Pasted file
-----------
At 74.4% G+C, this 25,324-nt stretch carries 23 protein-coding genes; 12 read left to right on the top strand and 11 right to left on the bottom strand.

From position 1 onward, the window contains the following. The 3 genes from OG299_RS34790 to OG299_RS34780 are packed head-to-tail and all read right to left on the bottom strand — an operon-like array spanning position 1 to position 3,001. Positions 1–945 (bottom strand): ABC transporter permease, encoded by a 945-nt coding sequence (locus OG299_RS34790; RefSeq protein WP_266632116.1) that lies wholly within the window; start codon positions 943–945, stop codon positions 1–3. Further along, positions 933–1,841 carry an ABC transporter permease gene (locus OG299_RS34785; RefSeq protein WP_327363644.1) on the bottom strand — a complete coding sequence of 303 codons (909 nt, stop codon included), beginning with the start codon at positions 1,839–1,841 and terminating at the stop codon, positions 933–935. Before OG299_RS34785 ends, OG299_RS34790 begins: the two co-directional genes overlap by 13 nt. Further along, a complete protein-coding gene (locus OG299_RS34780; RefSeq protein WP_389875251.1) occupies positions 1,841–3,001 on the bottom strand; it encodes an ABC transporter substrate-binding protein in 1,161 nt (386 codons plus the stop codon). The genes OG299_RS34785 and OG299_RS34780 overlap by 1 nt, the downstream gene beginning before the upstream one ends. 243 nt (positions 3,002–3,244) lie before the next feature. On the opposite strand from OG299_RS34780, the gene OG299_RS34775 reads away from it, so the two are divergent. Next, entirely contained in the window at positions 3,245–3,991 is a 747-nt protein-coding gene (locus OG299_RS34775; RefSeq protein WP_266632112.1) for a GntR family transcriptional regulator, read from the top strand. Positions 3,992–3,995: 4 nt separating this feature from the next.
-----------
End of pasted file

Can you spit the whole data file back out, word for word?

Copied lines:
At 74.4% G+C, this 25,324-nt stretch carries 23 protein-coding genes; 12 read left to right on the top strand and 11 right to left on the bottom strand.

From position 1 onward, the window contains the following. The 3 genes from OG299_RS34790 to OG299_RS34780 are packed head-to-tail and all read right to left on the bottom strand — an operon-like array spanning position 1 to position 3,001. Positions 1–945 (bottom strand): ABC transporter permease, encoded by a 945-nt coding sequence (locus OG299_RS34790; RefSeq protein WP_266632116.1) that lies wholly within the window; start codon positions 943–945, stop codon positions 1–3. Further along, positions 933–1,841 carry an ABC transporter permease gene (locus OG299_RS34785; RefSeq protein WP_327363644.1) on the bottom strand — a complete coding sequence of 303 codons (909 nt, stop codon included), beginning with the start codon at positions 1,839–1,841 and terminating at the stop codon, positions 933–935. Before OG299_RS34785 ends, OG299_RS34790 begins: the two co-directional genes overlap by 13 nt. Further along, a complete protein-coding gene (locus OG299_RS34780; RefSeq protein WP_389875251.1) occupies positions 1,841–3,001 on the bottom strand; it encodes an ABC transporter substrate-binding protein in 1,161 nt (386 codons plus the stop codon). The genes OG299_RS34785 and OG299_RS34780 overlap by 1 nt, the downstream gene beginning before the upstream one ends. 243 nt (positions 3,002–3,244) lie before the next feature. On the opposite strand from OG299_RS34780, the gene OG299_RS34775 reads away from it, so the two are divergent. Next, entirely contained in the window at positions 3,245–3,991 is a 747-nt protein-coding gene (locus OG299_RS34775; RefSeq protein WP_266632112.1) for a GntR family transcriptional regulator, read from the top strand. Positions 3,992–3,995: 4 nt separating this feature from the next.